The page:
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Geminids 2017: how to watch one of the best meteor showers of the year

The Geminid meteor shower peaks Wednesday night.

A huge meteor hurtles to earth during the annual Geminid meteor shower on December 14, 2009.
Barcroft Media via Getty Images
Brian Resnick is Vox’s science and health editor, and is the co-creator of Unexplainable, Vox's podcast about unanswered questions in science. Previously, Brian was a reporter at Vox and at National Journal.

We on Earth get to take in the wonder of a meteor shower typically when our planet passes through the trail of a comet. The bits of rock and debris burn up when they hit Earth’s dense atmosphere, and streak across the sky.

But the Geminid meteor show — which will reach its peak Wednesday night and early Thursday morning — is not typical.

If you go outside Wednesday night and watch, you’ll be seeing bits of debris from an asteroid named 3200 Phaethon burn up in the night sky.

The asteroid is small — just 3 miles wide — and rocky. It also behaves much more like a comet than an asteroid.

While asteroid orbits tend to be more round, 3200 Phaethon has a highly elliptical orbit like a comet. But more importantly for the meteor shower, 3200 Phaethon is a rare asteroid that forms a tail.

This is likely due to its orbit, which brings it very close to the sun (in Greek mythology, Phaethon is the son of Helios, the sun god). The heat of the sun fractures the rock and creates the trail of debris that the Earth is about to barrel through. For this reason, 3200 Phaethon is sometimes referred to as a “rock comet.”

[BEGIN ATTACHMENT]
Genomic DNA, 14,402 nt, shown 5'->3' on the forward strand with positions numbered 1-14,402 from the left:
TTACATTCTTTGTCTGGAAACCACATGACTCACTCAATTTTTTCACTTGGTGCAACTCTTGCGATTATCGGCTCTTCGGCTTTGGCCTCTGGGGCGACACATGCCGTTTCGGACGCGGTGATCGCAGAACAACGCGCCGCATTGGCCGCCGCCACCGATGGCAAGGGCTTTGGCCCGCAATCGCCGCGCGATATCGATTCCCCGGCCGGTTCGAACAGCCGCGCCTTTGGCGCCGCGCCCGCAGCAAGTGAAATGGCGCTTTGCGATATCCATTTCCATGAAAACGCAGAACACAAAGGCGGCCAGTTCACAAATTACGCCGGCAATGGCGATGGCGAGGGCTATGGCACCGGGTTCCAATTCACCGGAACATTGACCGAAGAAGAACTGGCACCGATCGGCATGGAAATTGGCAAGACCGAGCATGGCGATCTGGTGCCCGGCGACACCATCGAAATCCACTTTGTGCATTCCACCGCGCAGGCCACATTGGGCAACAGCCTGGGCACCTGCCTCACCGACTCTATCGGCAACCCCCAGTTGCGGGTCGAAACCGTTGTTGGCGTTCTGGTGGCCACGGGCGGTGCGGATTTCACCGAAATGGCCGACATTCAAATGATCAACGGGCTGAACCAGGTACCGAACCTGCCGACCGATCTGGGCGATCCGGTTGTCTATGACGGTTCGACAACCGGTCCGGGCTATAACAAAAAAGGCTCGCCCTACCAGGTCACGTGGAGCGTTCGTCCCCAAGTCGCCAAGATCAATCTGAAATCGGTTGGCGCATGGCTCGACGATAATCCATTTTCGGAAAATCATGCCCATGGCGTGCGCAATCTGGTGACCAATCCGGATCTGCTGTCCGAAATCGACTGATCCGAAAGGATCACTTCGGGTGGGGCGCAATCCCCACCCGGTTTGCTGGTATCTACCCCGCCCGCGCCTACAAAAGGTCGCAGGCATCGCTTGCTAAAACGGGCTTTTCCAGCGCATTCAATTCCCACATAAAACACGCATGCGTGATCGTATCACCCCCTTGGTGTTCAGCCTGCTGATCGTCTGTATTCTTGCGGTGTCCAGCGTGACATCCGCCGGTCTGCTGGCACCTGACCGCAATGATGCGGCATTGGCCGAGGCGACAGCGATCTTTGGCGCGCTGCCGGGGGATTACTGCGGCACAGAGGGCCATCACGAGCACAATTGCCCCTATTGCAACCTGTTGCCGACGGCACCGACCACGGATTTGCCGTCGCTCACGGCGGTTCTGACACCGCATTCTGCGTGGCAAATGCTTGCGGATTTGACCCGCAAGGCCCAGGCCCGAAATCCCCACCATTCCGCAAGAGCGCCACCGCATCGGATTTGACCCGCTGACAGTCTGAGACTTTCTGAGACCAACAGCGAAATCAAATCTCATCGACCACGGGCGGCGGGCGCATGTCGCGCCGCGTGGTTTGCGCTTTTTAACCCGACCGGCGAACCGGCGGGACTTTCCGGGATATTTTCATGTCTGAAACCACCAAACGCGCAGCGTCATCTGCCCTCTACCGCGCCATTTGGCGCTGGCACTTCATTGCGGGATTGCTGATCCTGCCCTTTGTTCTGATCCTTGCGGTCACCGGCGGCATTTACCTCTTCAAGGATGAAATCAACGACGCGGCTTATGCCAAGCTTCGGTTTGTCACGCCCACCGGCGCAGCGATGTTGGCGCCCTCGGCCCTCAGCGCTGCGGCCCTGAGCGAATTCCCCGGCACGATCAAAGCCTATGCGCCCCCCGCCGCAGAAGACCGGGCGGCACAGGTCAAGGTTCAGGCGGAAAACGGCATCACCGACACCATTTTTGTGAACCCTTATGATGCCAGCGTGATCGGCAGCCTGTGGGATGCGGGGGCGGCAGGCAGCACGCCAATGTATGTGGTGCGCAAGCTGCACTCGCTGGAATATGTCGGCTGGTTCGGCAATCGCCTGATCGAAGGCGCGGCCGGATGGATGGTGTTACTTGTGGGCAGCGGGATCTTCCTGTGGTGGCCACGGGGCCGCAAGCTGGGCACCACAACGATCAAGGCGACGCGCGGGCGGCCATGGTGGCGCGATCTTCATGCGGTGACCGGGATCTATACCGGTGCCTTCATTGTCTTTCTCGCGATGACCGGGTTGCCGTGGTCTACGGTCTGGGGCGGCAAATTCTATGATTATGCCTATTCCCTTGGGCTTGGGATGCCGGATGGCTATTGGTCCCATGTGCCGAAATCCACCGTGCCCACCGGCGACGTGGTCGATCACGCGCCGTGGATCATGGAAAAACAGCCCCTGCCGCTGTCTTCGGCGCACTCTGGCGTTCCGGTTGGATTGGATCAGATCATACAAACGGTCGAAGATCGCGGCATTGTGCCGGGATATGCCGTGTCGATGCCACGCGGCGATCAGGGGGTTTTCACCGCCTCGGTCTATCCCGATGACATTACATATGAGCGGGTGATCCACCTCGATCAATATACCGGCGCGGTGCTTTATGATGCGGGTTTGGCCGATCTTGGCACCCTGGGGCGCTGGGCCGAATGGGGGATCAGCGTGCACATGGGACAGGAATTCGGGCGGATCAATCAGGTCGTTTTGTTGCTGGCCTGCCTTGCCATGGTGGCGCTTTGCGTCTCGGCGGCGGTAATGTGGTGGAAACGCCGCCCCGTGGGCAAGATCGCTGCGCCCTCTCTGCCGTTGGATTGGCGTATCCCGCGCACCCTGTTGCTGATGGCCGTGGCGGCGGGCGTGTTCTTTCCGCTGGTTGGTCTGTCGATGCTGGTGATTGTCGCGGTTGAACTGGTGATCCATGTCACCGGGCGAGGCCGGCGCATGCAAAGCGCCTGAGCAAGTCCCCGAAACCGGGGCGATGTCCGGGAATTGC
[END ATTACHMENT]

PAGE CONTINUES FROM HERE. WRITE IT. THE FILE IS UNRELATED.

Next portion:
What’s more, those asteroid bits are denser than typical meteor kindling, which means they move more slowly across the sky as they burn. They also tend to be a bit brighter than the typical meteor. “The brightest often break up into numerous luminous fragments that follow similar paths across the sky,” the Royal Observatory Greenwich explains in its guide to the night sky.

All of this makes the Geminids “the best and most reliable of the annual meteor showers,” usually producing around 120 meteors an hour at peak, NASA notes.

And Wednesday night should be especially good for viewing: The moon will be a thin, waning crescent that won’t rise until 3:30 am and will only give off off dim light that shouldn’t obscure the meteors.

The constellation Gemini — out of which the Geminids appear to radiate — will rise in the Northeast in the early evening, and then by midnight, will be nearly directly overhead in the Southwestern sky, before setting in the West around daybreak. When Gemini is nearly overhead all you have to do to spot these meteors is look up (a star-spotting app like SkyGuide is helpful for knowing exactly where to look and when where you live). You should be able to see some meteors in the early evening hours after dark, but the most meteors will be visible from midnight to 4 am, NASA explains.

“The Geminids will be the best shower this year,” Bill Cooke, a NASA meteor scientist, said in a press release.

It should be a great show. Don’t miss it!

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